The goal of strength training is not to get you better at your sport. That happens on the field as you practice and compete in your sport. The goal of training is to sharpen the proverbial “blade” and work to develop athleticism, strength, power and speed so you can be more useful on the field.
The fitness industry is a CESSPOOL of incompetence.
I am seeing it right here in this exchange.
I could not agree more – the incoherent nature of this email leads me to believe the same thing and also confirms your status.
THERE IS NO SUBSTITUTE FOR TRAINING FOR STRENGTH. and there is also no substitute for acquiring the SKILLS of a particular sport,other than
practicing a particular sport…
You are actually correct on that one, strength is the platform on which all physical training activity is built. I think a leg press is a piss poor way to develop strength. Any strength gleaned from the leg press has little to no carry over to improving someone’s performance under the barbell or on the field. It has little to no carryover in any practical applications outside of deconditioned peripheral arterial disease patients looking to improve cardiovascular fitness while walking.
your analysis of a leg press vs a squat (though you may not realize it),is telling me,that you are VERY out of touch with exercise science…
Well you contacted me, so what does that say about you?
you said “I cant see the carryover of a leg press to athleticism as there is no element of balance.”
your statement is a confusing mess…..
How so? When an athlete takes a heavy bar out of the rack, stands erect with an isometric hold, they develops stability. The balance, coordination and strength needed to descend in the squat (eccentric) make a smooth transition (amortization) and stand back up (concentric) is useful for sport and developing athleticism. But it is just one component. Making sure you are increasing the speed of your movement as mechanical advantage increases in your lifts is vital to developing speed and power – this is called Compensatory Acceleration and was popularized by the late Fred Hatfield. It’s a shame you didn’t get to have a few conversations with this man before he passed, like I did.
balance has NOTHING to do with strength training, which is putting maximal tension on a muscle in a highly structured way to bring about increases the ability of that muscle to develop more tension after training (leg press),and to develop all of the connective tissues (ligaments,tendons,etc) that support motion with physical demand,to help resist injury;NO AMOUNT OF BALANCING OR AGILITY OR WTF ELSE,IS GOING TO help muscles to be at their strongest…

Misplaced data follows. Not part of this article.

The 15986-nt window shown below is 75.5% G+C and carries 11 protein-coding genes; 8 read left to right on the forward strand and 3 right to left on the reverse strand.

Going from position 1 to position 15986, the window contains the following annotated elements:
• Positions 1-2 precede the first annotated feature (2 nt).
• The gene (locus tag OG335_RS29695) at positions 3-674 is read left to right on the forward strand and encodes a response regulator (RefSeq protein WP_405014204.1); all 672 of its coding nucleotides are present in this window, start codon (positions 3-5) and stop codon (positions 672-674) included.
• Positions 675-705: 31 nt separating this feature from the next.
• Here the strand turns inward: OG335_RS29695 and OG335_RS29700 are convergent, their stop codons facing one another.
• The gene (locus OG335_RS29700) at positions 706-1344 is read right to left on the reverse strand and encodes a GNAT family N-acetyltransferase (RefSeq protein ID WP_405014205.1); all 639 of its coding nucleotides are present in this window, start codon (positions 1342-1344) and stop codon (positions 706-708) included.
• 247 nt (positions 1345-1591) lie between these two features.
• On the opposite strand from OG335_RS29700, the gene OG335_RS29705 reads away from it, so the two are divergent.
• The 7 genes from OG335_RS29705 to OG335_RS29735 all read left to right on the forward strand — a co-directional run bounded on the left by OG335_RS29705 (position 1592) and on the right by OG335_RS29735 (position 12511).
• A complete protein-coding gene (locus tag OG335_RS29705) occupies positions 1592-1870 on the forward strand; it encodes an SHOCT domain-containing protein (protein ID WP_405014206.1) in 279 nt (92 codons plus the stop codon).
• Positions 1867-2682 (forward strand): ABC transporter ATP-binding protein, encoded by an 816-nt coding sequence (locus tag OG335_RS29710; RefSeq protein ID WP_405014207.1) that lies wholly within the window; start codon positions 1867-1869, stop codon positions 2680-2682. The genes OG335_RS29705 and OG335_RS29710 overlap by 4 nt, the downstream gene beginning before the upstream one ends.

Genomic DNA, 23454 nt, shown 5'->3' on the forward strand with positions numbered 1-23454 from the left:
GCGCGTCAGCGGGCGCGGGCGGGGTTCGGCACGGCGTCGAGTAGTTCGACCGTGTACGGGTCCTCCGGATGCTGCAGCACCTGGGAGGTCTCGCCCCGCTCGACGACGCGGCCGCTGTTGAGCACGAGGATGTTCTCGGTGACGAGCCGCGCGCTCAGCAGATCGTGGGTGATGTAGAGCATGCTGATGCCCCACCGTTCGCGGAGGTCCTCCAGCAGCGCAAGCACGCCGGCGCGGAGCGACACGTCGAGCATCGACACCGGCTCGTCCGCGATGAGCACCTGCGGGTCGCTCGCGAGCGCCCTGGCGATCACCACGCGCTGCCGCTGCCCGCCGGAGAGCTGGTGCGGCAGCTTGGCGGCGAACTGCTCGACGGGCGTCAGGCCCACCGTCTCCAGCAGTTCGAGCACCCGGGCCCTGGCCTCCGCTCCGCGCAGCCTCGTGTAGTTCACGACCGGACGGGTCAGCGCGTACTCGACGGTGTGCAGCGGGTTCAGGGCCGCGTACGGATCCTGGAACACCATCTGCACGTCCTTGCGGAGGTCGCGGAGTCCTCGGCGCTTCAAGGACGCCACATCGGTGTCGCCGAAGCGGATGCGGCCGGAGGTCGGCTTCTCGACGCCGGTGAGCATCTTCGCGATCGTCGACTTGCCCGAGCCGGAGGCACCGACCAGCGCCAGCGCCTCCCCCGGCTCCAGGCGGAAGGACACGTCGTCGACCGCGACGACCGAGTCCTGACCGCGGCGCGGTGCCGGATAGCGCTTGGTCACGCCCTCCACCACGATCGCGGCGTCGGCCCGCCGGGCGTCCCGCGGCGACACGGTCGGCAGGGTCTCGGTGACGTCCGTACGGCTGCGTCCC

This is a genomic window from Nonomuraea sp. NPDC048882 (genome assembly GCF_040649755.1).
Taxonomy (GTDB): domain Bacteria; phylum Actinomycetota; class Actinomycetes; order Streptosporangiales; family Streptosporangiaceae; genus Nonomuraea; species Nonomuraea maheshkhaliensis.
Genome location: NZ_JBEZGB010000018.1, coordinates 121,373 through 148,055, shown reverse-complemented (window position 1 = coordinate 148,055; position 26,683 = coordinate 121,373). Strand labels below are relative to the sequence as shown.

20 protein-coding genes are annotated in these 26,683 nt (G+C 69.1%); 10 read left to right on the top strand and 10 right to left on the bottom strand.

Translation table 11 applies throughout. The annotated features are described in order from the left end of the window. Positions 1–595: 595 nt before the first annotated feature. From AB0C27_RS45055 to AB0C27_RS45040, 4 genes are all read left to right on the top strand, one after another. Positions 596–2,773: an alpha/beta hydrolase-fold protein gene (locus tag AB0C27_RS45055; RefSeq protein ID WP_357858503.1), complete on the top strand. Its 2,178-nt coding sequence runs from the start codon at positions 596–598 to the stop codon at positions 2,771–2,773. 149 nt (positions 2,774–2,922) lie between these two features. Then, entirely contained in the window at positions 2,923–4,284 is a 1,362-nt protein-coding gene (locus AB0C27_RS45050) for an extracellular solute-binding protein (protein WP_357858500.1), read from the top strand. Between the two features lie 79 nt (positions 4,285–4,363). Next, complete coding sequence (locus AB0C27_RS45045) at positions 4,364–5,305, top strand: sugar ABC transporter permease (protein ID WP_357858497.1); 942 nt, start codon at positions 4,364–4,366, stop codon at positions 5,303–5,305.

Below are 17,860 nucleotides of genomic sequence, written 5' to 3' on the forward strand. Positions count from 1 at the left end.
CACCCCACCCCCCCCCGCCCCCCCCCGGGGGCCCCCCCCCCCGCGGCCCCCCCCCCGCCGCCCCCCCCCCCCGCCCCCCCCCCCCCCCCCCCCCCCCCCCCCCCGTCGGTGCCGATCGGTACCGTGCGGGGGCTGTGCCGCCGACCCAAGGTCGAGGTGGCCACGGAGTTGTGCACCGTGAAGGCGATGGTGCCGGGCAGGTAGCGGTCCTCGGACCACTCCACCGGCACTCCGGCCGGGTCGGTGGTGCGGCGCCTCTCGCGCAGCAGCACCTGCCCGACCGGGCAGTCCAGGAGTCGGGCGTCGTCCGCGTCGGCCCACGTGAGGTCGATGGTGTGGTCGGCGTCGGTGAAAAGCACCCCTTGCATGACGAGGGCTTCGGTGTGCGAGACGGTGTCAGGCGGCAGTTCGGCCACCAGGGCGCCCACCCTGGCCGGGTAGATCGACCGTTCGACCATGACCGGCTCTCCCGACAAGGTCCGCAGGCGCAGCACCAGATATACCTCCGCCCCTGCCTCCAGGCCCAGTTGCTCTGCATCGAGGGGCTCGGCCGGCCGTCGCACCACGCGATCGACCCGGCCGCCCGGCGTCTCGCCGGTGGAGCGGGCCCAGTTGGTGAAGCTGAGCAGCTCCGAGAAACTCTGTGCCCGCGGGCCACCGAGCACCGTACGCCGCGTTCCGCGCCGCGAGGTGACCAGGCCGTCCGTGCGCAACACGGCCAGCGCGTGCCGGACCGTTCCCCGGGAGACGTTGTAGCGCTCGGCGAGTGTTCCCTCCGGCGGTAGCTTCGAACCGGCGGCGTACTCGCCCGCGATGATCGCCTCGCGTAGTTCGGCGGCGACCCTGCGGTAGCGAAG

and having the strongest possible muscles and connective tissue,are the ONLY WAY…..for someone to be more functional.
functional training is mostly bullshit without stronger muscles,joints.
this is all exercise 101.
I disagree. If the leg press was such a vital part of the training then why don’t we test the leg press in competition? What about the NFL combine? Why don’t Olympic weightlifters leg press for their training? How come NFL weight rooms don’t emphasize the leg press as a primary movement? I have seen guys leg press for years and have never seen any carry over to sport.
Short story – When I was in high school I trained with a guy named George Zangas. George was pretty famous powerlifting coach who trained myself and a few others in his garage. We were all at least 400+ pound squatters in high school; legit squats, not the stuff you see at the local gyms. We had an inter-district event where the football teams competed in events. They decided they didn’t want to risk injury so the dusted off the leg press for the leg strength event. All the other teams got excited because their guys were big leg press guys. My training partners and myself having never done a leg press won the event. I have to be honest and say it was close, we barely won. But after some shit talking over the next few days we went back to the weight room and loaded up the squat rack. Those guys who were close to us in the leg press couldn’t even take 400 pounds out of the rack let alone squat it.
Even as a 16 year old kid, I knew there was no value in a movement that didnt require technique and skill to display your strength.
“Been to countless gyms and see dudes stack a leg press with plates and cant squat 3 wheels.”
im sorry, its just another screwy comment;leg press and squat both have their benefits,if you understand whats going on…
This is true, I have been to countless gyms and seen many a douche bag pack dozens of plates on a leg press to inflate their ego only to roll over to the squat rack and quarter squat 225 pounds like a dog shitting a razor blade.
If the leg press had similar value to a squat wouldn’t it be a two way street? Wouldn’t a strength increase in a leg press increase drive an increase in squat weight?
It doesn’t and never has. Much like the time I’ve spent with this exchange, the time wasted on a leg press will be gone forever. It could have been spent on something that would contribute to performance and betterment.
Not time wasted on fruitless exchanges in fantasyland.